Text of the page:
Pointing her out to me, the nurse aide said, "That's Henrietta sitting by herself at the table." I followed her finger to a caramel-colored woman who sat humming. She had just finished eating and still hadn't wiped her mouth. A light coating of chicken grease looked like high-priced lip gloss when I walked closer to her.

Henrietta was going to be my new hospice patient, my first at this particular nursing home. Later, she would become my first patient whose health improved so much she was discharged from hospice care. For now, she knew nothing about me, including the fact that I was coming that day to serve as her hospice volunteer. I only knew she was seventy-nine and declining mentally with dementia. I pulled up a chair next to her and said, "Hi, Henrietta. I'm Frances Shani Parker.”

Looking me straight in the eyes like she'd known me all her life, she responded, "Girl, I know who you are, long as we've been friends. I've been waiting for you all day. I kept wondering when you were coming. I hoped you hadn't forgotten me, and here you are. What took you so long to get here?"

"Well, actually I got lost," I stammered, processing these new details concerning my whereabouts.

"Shucks, I get lost all the time. When you get lost, go to the lady at that desk over there. She'll tell you where you are. She'll tell you where you want to go. She knows everything. I'm surprised you didn't go to her before. We all do. How about some dinner? The chicken is something else, nice and tasty, just the way I like it. And I ought to know because I just had a wing that almost made me fly," she laughed.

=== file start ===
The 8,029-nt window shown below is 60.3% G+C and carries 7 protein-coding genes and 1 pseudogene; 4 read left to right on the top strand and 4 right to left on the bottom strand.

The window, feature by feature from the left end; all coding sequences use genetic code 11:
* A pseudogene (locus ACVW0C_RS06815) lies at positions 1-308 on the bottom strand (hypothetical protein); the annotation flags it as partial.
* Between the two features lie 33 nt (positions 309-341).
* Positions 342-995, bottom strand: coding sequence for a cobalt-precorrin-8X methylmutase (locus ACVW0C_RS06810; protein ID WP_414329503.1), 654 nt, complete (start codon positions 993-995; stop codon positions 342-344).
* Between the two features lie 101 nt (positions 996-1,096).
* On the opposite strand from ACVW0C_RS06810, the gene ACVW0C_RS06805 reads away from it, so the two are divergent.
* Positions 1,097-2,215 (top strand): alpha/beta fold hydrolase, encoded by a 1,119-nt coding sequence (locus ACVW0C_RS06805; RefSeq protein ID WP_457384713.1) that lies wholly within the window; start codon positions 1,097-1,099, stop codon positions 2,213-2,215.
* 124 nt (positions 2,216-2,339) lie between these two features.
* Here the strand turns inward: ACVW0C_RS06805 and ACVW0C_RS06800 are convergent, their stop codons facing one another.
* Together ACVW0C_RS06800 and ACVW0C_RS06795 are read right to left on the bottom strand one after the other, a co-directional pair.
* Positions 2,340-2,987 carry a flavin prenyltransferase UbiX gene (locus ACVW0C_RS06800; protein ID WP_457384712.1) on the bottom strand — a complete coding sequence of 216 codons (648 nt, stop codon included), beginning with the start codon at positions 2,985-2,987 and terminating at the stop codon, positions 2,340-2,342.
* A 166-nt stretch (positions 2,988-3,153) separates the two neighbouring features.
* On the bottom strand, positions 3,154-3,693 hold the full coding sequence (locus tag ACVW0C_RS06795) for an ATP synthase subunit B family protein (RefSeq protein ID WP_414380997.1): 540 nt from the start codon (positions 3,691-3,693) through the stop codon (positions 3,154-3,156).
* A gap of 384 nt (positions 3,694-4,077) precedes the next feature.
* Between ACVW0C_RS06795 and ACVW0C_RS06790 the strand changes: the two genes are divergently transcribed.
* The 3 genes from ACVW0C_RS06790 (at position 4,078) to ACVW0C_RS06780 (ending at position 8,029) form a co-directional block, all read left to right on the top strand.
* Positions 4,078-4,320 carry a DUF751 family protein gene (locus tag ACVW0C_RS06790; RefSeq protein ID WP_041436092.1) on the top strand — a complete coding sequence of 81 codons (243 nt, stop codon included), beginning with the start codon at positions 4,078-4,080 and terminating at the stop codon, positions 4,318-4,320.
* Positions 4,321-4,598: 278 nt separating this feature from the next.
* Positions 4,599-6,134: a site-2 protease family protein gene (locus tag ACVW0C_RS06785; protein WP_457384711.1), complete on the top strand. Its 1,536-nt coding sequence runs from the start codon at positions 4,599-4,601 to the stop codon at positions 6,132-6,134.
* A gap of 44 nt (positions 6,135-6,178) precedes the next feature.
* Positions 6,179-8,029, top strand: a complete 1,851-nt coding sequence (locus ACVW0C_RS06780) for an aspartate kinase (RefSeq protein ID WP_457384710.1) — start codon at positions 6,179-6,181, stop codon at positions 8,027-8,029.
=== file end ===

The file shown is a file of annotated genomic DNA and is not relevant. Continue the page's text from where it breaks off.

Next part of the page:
"No, thanks. I'm not too hungry now. I'll eat when I go home. Some leftovers are waiting for me. I just came to visit you. I want to know if it will be okay with you if I come see you every week."

"Okay with me? Of course, it's okay. Look at all the years you've been coming to see me. If you stopped coming, I'd be wondering where you were just like I did today. So much is on the news, I'd be worried something happened to you. Keep on coming. I don't ever want you to stop."

"I'm looking forward to seeing you, Henrietta. We can talk together, and I can take you on wheelchair rides when I come. We'll get to know each other better. That is, better than we already know each other," I added, remembering our extensive "history."

"Sounds good to me. It's been working for us a long time. I think what you need to do now is eat something. You must be hungry after being lost all that time. Call the waitress over here and order some food. Don't worry about the money. Just put it on my tab. They know me at this restaurant. I eat here a lot."